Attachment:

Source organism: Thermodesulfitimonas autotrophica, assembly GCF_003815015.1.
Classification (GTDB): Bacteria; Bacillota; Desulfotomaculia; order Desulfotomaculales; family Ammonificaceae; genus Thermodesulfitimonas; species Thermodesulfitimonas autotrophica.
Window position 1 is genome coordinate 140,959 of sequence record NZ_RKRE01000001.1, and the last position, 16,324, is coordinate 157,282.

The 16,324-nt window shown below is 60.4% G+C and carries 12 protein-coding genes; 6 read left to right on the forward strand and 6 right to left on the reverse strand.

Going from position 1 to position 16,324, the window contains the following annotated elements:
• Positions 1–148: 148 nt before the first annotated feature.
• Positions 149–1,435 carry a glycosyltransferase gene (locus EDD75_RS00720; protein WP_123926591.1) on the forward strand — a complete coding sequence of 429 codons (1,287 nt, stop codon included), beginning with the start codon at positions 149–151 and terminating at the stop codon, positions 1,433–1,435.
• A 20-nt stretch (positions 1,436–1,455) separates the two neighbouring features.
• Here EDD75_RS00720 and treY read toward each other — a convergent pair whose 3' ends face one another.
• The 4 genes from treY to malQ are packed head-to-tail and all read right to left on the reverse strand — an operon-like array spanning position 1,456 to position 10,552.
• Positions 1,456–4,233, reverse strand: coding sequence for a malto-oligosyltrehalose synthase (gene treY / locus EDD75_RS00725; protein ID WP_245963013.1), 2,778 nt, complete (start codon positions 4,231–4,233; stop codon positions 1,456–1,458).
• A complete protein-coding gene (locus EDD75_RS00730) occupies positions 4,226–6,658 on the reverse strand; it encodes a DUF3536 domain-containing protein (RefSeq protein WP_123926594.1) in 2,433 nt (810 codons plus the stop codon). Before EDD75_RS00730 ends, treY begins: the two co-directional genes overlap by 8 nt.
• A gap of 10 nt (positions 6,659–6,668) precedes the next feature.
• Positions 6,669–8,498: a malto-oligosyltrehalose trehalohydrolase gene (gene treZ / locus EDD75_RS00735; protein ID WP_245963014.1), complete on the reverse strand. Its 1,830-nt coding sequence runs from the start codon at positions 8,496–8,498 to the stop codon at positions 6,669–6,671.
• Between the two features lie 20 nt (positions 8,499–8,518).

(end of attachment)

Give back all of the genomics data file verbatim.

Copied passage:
Source organism: Thermodesulfitimonas autotrophica, assembly GCF_003815015.1.
Classification (GTDB): Bacteria; Bacillota; Desulfotomaculia; order Desulfotomaculales; family Ammonificaceae; genus Thermodesulfitimonas; species Thermodesulfitimonas autotrophica.
Window position 1 is genome coordinate 140,959 of sequence record NZ_RKRE01000001.1, and the last position, 16,324, is coordinate 157,282.

The 16,324-nt window shown below is 60.4% G+C and carries 12 protein-coding genes; 6 read left to right on the forward strand and 6 right to left on the reverse strand.

Going from position 1 to position 16,324, the window contains the following annotated elements:
• Positions 1–148: 148 nt before the first annotated feature.
• Positions 149–1,435 carry a glycosyltransferase gene (locus EDD75_RS00720; protein WP_123926591.1) on the forward strand — a complete coding sequence of 429 codons (1,287 nt, stop codon included), beginning with the start codon at positions 149–151 and terminating at the stop codon, positions 1,433–1,435.
• A 20-nt stretch (positions 1,436–1,455) separates the two neighbouring features.
• Here EDD75_RS00720 and treY read toward each other — a convergent pair whose 3' ends face one another.
• The 4 genes from treY to malQ are packed head-to-tail and all read right to left on the reverse strand — an operon-like array spanning position 1,456 to position 10,552.
• Positions 1,456–4,233, reverse strand: coding sequence for a malto-oligosyltrehalose synthase (gene treY / locus EDD75_RS00725; protein ID WP_245963013.1), 2,778 nt, complete (start codon positions 4,231–4,233; stop codon positions 1,456–1,458).
• A complete protein-coding gene (locus EDD75_RS00730) occupies positions 4,226–6,658 on the reverse strand; it encodes a DUF3536 domain-containing protein (RefSeq protein WP_123926594.1) in 2,433 nt (810 codons plus the stop codon). Before EDD75_RS00730 ends, treY begins: the two co-directional genes overlap by 8 nt.
• A gap of 10 nt (positions 6,659–6,668) precedes the next feature.
• Positions 6,669–8,498: a malto-oligosyltrehalose trehalohydrolase gene (gene treZ / locus EDD75_RS00735; protein ID WP_245963014.1), complete on the reverse strand. Its 1,830-nt coding sequence runs from the start codon at positions 8,496–8,498 to the stop codon at positions 6,669–6,671.
• Between the two features lie 20 nt (positions 8,499–8,518).